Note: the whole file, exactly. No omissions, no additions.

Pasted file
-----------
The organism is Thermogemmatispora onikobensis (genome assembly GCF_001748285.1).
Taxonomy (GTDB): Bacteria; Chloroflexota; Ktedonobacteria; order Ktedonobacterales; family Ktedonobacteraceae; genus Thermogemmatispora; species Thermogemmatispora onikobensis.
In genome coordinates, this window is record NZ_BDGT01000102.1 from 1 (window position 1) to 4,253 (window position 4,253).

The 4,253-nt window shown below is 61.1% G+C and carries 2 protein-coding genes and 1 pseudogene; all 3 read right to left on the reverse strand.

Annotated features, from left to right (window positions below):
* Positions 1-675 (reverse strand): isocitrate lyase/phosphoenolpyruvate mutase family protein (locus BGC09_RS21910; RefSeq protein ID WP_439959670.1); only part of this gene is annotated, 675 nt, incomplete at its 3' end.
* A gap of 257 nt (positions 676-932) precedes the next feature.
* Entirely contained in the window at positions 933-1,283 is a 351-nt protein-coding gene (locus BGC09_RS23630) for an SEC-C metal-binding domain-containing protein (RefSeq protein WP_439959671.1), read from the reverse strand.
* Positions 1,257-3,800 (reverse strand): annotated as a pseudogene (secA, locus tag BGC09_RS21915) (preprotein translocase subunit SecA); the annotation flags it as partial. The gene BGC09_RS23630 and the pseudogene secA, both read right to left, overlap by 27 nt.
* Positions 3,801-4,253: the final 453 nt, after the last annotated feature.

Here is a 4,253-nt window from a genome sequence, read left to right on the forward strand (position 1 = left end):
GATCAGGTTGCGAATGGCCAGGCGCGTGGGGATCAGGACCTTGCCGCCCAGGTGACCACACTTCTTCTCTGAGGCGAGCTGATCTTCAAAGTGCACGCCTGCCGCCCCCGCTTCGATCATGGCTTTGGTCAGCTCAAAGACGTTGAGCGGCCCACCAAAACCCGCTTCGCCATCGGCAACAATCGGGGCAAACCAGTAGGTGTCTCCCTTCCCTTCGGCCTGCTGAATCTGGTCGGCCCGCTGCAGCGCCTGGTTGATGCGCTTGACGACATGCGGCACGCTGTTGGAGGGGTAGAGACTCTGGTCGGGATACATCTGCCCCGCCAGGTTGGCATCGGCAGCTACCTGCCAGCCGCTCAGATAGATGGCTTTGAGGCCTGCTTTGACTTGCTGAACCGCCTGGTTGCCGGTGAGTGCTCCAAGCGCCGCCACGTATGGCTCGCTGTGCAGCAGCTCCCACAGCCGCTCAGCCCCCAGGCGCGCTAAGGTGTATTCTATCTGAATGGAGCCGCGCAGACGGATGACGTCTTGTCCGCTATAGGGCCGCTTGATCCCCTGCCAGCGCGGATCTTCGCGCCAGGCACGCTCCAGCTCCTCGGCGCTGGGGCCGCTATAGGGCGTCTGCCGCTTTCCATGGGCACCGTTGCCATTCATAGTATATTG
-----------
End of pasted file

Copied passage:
The organism is Thermogemmatispora onikobensis (genome assembly GCF_001748285.1).
Taxonomy (GTDB): Bacteria; Chloroflexota; Ktedonobacteria; order Ktedonobacterales; family Ktedonobacteraceae; genus Thermogemmatispora; species Thermogemmatispora onikobensis.
In genome coordinates, this window is record NZ_BDGT01000102.1 from 1 (window position 1) to 4,253 (window position 4,253).

The 4,253-nt window shown below is 61.1% G+C and carries 2 protein-coding genes and 1 pseudogene; all 3 read right to left on the reverse strand.

Annotated features, from left to right (window positions below):
* Positions 1-675 (reverse strand): isocitrate lyase/phosphoenolpyruvate mutase family protein (locus BGC09_RS21910; RefSeq protein ID WP_439959670.1); only part of this gene is annotated, 675 nt, incomplete at its 3' end.
* A gap of 257 nt (positions 676-932) precedes the next feature.
* Entirely contained in the window at positions 933-1,283 is a 351-nt protein-coding gene (locus BGC09_RS23630) for an SEC-C metal-binding domain-containing protein (RefSeq protein WP_439959671.1), read from the reverse strand.
* Positions 1,257-3,800 (reverse strand): annotated as a pseudogene (secA, locus tag BGC09_RS21915) (preprotein translocase subunit SecA); the annotation flags it as partial. The gene BGC09_RS23630 and the pseudogene secA, both read right to left, overlap by 27 nt.
* Positions 3,801-4,253: the final 453 nt, after the last annotated feature.

Here is a 4,253-nt window from a genome sequence, read left to right on the forward strand (position 1 = left end):
GATCAGGTTGCGAATGGCCAGGCGCGTGGGGATCAGGACCTTGCCGCCCAGGTGACCACACTTCTTCTCTGAGGCGAGCTGATCTTCAAAGTGCACGCCTGCCGCCCCCGCTTCGATCATGGCTTTGGTCAGCTCAAAGACGTTGAGCGGCCCACCAAAACCCGCTTCGCCATCGGCAACAATCGGGGCAAACCAGTAGGTGTCTCCCTTCCCTTCGGCCTGCTGAATCTGGTCGGCCCGCTGCAGCGCCTGGTTGATGCGCTTGACGACATGCGGCACGCTGTTGGAGGGGTAGAGACTCTGGTCGGGATACATCTGCCCCGCCAGGTTGGCATCGGCAGCTACCTGCCAGCCGCTCAGATAGATGGCTTTGAGGCCTGCTTTGACTTGCTGAACCGCCTGGTTGCCGGTGAGTGCTCCAAGCGCCGCCACGTATGGCTCGCTGTGCAGCAGCTCCCACAGCCGCTCAGCCCCCAGGCGCGCTAAGGTGTATTCTATCTGAATGGAGCCGCGCAGACGGATGACGTCTTGTCCGCTATAGGGCCGCTTGATCCCCTGCCAGCGCGGATCTTCGCGCCAGGCACGCTCCAGCTCCTCGGCGCTGGGGCCGCTATAGGGCGTCTGCCGCTTTCCATGGGCACCGTTGCCATTCATAGTATATTG